It's always a good idea to give your hardworking employees holiday gifts and bonuses. In fact, in a global study by the ADP Research Institute, one-off bonuses — like holiday or merit bonuses — were found to be the highest-ranked reward to employees in multiple countries if they didn't receive a pay raise. So while holiday bonuses are clearly valuable to workers, employers must be mindful that these financial offerings can have overtime and tax implications as well as create conflicts of interest. If you decide to give your employees bonuses and gifts this season, review these guidelines to help ensure your holiday giving is compliant.
Types of bonuses
Bonuses can usually be separated into two types: discretionary and nondiscretionary. Think of a discretionary bonus as an award an employer gives on a case-by-case basis to recognize achievement — the employee receiving a discretionary bonus didn't have to meet any type of quota or condition to receive it. On the other hand, non-discretionary bonuses are awarded to an employee based on meeting a particular quota or condition — the employee receiving a non-discretionary bonus did have to meet a quota or condition to receive the bonus.
Non-discretionary bonuses are usually announced well in advance to encourage greater work efficiency or retention. Discretionary bonuses, like holiday bonuses, are the kind many employers give out to employees a kind of surprise gift.
When calculating overtime under the Fair Labor Standards Act (FLSA), employers need to remember that nonexempt (usually hourly) employees must receive overtime for all hours worked over 40 in a workweek, and nondiscretionary bonuses must generally be included in a nonexempt employee's regular rate of pay. This means that nondiscretionary bonuses are added to the total amount of earnings for that period, and then total amount of earnings is then divided out over the total amount of hours worked to get a new regular rate of pay (RROP). The new RROP is used to recalculate wages owed for overtime during that period.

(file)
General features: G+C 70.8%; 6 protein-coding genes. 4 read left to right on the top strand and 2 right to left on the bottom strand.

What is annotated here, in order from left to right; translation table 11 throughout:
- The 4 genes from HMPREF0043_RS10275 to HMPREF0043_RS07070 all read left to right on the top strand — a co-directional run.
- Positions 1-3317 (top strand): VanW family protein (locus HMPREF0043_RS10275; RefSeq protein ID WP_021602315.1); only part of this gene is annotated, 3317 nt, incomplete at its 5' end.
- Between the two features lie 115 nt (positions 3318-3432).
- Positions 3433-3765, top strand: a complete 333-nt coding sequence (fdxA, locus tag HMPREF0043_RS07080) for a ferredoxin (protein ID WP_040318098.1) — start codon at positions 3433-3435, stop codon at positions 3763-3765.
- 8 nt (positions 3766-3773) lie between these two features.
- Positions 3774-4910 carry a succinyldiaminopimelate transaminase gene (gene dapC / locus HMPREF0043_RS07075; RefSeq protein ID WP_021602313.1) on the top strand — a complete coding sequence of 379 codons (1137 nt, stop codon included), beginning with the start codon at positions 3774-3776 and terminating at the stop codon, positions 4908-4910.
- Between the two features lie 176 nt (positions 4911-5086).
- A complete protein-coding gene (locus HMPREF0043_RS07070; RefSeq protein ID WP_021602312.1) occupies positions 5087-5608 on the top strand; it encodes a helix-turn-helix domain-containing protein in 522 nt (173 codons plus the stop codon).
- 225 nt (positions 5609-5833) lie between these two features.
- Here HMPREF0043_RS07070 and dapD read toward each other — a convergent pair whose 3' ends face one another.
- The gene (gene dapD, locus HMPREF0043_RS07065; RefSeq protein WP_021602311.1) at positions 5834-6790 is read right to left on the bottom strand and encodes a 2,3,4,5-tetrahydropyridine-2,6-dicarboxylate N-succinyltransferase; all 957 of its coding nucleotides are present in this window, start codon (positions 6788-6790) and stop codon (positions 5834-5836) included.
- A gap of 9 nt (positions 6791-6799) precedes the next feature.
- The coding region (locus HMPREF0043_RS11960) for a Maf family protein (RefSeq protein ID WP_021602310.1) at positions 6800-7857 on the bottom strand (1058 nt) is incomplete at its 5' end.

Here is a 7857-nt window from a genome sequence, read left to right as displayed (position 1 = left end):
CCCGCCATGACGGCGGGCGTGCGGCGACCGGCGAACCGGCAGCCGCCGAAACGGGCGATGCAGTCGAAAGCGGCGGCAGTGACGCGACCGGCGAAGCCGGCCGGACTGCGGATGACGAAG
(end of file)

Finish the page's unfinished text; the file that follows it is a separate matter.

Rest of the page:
Related holiday bonus reading: What is the difference between overtime, holiday and regular pay?
What if a nondiscretionary bonus is earned over a single workweek?
In this scenario, you should add the bonus to the employee's regular earnings for that week and make sure you or your payroll platform recalculate the amount owed for any overtime hours worked by the employee. You can use a payroll calculator to recalculate wages owed for overtime if necessary, but your payroll platform will likely do this automatically. It's still a good idea to understand how overtime recalculations are made just in case you need to check for accuracy.
How to recalculate pay after a nondiscretionary bonus is paid
If an employee works a 40-hour week at a rate of $25 per hour, receives a $250 discretionary bonus, and worked three hours of overtime that week, the amount of pay owed for the three overtime increases based on the nondiscretionary bonus.
In that 40-hour pay period paid at $25 per hour, the employee earned $1000 for regular hours, and $112.50 for three overtime hours ($25 x 1.5 = $37.50 OT rate). So, the employee was already paid $1112.50 for that pay period. To calculate what additional wages are owed for the overtime, divide the total bonus ($250) by the number of hours worked in the period (43) to get the hourly increase: $250.00 / 43 = $5.82. Then multiply the total number of overtime hours worked in the pay period by one-half of the hourly increase. One half the hourly increase = $5.82 / 2 = $2.91. So the additional pay owed to the employee for the three hours of overtime is 3 hours x $2.29 = $8.73.